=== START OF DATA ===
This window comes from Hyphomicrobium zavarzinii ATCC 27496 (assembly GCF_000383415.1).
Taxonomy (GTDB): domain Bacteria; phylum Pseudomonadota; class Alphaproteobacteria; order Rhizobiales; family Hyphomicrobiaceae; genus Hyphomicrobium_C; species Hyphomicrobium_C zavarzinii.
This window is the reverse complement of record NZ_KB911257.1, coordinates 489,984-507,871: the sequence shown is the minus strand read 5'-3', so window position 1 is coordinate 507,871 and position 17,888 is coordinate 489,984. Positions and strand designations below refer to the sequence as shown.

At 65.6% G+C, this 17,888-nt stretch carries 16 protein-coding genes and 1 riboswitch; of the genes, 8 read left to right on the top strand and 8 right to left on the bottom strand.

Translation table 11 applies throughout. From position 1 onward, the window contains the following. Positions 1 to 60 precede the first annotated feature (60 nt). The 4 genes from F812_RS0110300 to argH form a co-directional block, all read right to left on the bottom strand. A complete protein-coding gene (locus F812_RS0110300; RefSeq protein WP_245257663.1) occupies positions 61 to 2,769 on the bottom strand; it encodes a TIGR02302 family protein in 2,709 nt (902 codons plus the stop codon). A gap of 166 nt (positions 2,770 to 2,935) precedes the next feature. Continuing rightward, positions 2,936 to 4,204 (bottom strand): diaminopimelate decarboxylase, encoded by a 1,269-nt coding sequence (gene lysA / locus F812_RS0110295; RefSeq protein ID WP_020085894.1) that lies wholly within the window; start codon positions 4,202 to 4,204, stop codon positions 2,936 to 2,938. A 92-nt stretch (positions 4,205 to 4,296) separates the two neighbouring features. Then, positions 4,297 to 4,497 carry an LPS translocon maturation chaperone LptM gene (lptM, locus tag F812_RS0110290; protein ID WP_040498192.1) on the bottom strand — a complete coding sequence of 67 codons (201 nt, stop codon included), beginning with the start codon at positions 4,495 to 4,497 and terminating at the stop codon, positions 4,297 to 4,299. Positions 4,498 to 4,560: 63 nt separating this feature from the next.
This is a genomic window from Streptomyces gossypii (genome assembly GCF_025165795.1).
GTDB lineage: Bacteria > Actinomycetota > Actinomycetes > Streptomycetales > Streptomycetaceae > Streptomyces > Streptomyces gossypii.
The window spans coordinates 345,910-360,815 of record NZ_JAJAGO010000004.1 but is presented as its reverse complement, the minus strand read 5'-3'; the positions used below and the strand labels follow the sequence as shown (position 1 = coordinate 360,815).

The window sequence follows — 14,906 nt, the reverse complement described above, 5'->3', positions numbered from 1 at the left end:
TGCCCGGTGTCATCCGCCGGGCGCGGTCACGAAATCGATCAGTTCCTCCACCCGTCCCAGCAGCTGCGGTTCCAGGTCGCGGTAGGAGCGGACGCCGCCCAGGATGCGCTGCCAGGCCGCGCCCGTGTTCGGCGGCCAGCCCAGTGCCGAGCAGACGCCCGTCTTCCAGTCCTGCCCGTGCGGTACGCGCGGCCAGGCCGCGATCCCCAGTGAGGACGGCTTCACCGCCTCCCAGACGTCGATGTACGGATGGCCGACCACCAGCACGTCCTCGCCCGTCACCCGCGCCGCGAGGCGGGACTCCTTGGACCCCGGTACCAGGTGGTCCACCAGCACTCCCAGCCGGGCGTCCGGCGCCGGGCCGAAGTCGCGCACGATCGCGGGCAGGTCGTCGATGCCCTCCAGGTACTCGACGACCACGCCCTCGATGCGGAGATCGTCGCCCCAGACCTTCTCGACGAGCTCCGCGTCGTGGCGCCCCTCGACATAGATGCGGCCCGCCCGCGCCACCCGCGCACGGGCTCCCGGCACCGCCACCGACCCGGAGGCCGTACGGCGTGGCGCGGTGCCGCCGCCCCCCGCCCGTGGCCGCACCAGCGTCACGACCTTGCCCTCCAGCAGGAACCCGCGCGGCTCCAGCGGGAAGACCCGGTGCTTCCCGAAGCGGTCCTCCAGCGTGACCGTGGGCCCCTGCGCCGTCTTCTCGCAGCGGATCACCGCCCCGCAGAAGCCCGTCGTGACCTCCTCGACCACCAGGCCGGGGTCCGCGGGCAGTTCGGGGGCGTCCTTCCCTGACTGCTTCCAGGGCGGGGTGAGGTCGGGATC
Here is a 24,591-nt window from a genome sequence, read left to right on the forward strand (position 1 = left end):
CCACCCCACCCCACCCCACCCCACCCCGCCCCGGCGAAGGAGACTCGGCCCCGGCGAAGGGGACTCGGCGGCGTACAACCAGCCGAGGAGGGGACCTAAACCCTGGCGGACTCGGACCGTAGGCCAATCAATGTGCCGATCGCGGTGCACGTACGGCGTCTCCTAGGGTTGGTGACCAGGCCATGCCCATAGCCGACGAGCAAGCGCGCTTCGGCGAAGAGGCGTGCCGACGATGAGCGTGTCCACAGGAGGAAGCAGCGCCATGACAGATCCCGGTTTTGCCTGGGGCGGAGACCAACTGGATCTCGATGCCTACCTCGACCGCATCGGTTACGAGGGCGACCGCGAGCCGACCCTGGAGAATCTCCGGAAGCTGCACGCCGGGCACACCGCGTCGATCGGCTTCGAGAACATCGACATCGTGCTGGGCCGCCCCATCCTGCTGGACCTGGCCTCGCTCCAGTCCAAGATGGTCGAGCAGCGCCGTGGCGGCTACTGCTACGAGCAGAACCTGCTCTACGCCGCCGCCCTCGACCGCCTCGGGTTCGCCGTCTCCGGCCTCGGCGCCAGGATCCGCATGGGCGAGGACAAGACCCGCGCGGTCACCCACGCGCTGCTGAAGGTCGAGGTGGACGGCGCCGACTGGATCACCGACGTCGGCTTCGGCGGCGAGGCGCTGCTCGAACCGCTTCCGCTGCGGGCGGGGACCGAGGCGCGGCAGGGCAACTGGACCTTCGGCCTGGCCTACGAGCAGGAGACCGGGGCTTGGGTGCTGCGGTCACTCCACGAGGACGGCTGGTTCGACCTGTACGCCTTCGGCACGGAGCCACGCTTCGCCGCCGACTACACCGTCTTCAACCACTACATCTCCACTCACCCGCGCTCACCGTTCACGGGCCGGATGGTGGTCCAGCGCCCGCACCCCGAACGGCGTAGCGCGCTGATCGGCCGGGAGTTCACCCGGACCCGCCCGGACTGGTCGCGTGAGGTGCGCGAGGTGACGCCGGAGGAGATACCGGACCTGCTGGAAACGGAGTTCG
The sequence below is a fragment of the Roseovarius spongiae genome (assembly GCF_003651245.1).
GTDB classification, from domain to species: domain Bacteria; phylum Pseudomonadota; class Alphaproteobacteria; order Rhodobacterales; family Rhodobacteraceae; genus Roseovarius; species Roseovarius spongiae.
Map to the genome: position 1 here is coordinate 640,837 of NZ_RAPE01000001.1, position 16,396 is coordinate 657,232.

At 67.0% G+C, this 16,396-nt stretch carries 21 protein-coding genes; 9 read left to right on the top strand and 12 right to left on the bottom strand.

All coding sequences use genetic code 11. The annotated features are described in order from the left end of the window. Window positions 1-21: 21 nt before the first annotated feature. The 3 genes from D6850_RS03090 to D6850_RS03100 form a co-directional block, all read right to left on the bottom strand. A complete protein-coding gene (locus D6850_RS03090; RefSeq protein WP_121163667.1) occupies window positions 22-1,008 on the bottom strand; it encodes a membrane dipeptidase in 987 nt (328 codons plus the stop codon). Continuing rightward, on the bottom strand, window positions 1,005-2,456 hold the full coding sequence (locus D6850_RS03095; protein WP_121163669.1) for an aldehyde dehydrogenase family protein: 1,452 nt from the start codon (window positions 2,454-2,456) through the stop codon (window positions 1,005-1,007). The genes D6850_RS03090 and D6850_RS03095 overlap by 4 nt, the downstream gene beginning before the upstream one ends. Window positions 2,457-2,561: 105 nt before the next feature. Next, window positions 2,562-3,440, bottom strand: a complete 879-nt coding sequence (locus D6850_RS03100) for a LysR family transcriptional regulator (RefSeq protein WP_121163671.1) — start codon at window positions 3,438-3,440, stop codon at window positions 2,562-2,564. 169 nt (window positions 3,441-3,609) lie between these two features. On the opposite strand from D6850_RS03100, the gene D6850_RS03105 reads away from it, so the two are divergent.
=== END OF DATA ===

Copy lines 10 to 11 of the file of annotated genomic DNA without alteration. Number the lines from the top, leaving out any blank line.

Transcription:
TGCCCGGTGTCATCCGCCGGGCGCGGTCACGAAATCGATCAGTTCCTCCACCCGTCCCAGCAGCTGCGGTTCCAGGTCGCGGTAGGAGCGGACGCCGCCCAGGATGCGCTGCCAGGCCGCGCCCGTGTTCGGCGGCCAGCCCAGTGCCGAGCAGACGCCCGTCTTCCAGTCCTGCCCGTGCGGTACGCGCGGCCAGGCCGCGATCCCCAGTGAGGACGGCTTCACCGCCTCCCAGACGTCGATGTACGGATGGCCGACCACCAGCACGTCCTCGCCCGTCACCCGCGCCGCGAGGCGGGACTCCTTGGACCCCGGTACCAGGTGGTCCACCAGCACTCCCAGCCGGGCGTCCGGCGCCGGGCCGAAGTCGCGCACGATCGCGGGCAGGTCGTCGATGCCCTCCAGGTACTCGACGACCACGCCCTCGATGCGGAGATCGTCGCCCCAGACCTTCTCGACGAGCTCCGCGTCGTGGCGCCCCTCGACATAGATGCGGCCCGCCCGCGCCACCCGCGCACGGGCTCCCGGCACCGCCACCGACCCGGAGGCCGTACGGCGTGGCGCGGTGCCGCCGCCCCCCGCCCGTGGCCGCACCAGCGTCACGACCTTGCCCTCCAGCAGGAACCCGCGCGGCTCCAGCGGGAAGACCCGGTGCTTCCCGAAGCGGTCCTCCAGCGTGACCGTGGGCCCCTGCGCCGTCTTCTCGCAGCGGATCACCGCCCCGCAGAAGCCCGTCGTGACCTCCTCGACCACCAGGCCGGGGTCCGCGGGCAGTTCGGGGGCGTCCTTCCCTGACTGCTTCCAGGGCGGGGTGAGGTCGGGATC
Here is a 24,591-nt window from a genome sequence, read left to right on the forward strand (position 1 = left end):